See Also: Young Drivers,
Although age itself does not determine driving capabilities, older drivers can experience declines in their sensory, cognitive, or physical functioning, which could negatively impact their driving and may increase their risk of involvement in traffic collisions. In South Carolina, from 2008 to 2012, older drivers (defined as 65 or more years of age) were involved in 13.9% of all traffic fatalities.
Drivers aged 65 and older were involved in 10.5% of fatal collisions and 8.3% of severe injury collisions. While the involvement of older drivers in these collisions is less than their representation in the general driving population, older drivers are more likely to suffer severe injury or death when involved in a traffic collision.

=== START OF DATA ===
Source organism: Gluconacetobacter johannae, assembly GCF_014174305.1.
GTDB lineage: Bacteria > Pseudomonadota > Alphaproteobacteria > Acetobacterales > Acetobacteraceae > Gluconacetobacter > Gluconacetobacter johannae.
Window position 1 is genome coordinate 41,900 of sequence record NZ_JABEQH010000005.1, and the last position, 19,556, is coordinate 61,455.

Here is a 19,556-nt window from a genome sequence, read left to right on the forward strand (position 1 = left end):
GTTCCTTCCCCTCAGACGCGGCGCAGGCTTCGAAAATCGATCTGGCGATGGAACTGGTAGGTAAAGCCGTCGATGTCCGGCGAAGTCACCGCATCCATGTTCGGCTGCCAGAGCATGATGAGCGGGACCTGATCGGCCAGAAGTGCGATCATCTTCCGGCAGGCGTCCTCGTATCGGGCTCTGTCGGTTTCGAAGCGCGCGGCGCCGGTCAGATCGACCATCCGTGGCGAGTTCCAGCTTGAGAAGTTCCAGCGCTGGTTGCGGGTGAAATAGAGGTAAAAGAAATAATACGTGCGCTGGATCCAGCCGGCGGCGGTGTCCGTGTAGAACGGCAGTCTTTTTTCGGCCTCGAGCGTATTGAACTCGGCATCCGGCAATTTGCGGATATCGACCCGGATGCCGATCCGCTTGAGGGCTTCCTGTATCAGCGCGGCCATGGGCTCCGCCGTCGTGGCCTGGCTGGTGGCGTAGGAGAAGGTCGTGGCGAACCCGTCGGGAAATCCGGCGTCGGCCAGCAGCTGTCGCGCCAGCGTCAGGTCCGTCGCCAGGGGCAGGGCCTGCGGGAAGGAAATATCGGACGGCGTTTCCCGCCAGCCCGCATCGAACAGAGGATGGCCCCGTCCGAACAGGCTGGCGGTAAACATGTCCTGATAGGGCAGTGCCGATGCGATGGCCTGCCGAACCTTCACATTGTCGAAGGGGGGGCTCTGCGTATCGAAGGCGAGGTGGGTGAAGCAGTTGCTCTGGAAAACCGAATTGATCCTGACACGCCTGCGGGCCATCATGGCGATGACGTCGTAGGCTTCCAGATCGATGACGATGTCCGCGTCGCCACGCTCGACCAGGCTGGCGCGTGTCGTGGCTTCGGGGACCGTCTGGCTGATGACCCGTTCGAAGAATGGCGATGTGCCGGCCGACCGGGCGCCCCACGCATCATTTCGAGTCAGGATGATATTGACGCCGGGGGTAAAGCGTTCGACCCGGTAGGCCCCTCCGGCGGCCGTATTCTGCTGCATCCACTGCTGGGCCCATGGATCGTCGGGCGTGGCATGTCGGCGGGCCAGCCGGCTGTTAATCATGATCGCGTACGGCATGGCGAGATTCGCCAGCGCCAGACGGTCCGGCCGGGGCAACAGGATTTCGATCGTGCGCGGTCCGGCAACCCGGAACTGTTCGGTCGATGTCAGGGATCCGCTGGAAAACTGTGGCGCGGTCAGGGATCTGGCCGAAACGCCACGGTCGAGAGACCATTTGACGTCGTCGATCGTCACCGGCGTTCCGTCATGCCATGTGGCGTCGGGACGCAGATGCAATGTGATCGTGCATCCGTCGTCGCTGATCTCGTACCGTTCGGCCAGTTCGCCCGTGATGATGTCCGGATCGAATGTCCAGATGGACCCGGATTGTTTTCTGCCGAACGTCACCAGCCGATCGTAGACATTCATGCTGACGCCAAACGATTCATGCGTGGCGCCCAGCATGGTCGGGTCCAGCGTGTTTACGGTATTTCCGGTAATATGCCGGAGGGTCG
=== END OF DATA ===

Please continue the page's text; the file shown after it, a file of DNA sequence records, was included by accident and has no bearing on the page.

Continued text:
Drivers aged 65 or older are more likely than their younger counterparts to be involved in fatal or severe injury collisions that occur at intersections, 40.2% versus 26.4%. Older drivers are more likely than their younger counterparts to be involved in a fatal or severe injury collision at an intersection than any other junction type.
Age Related Older DriversView Graph
(Age Group and License)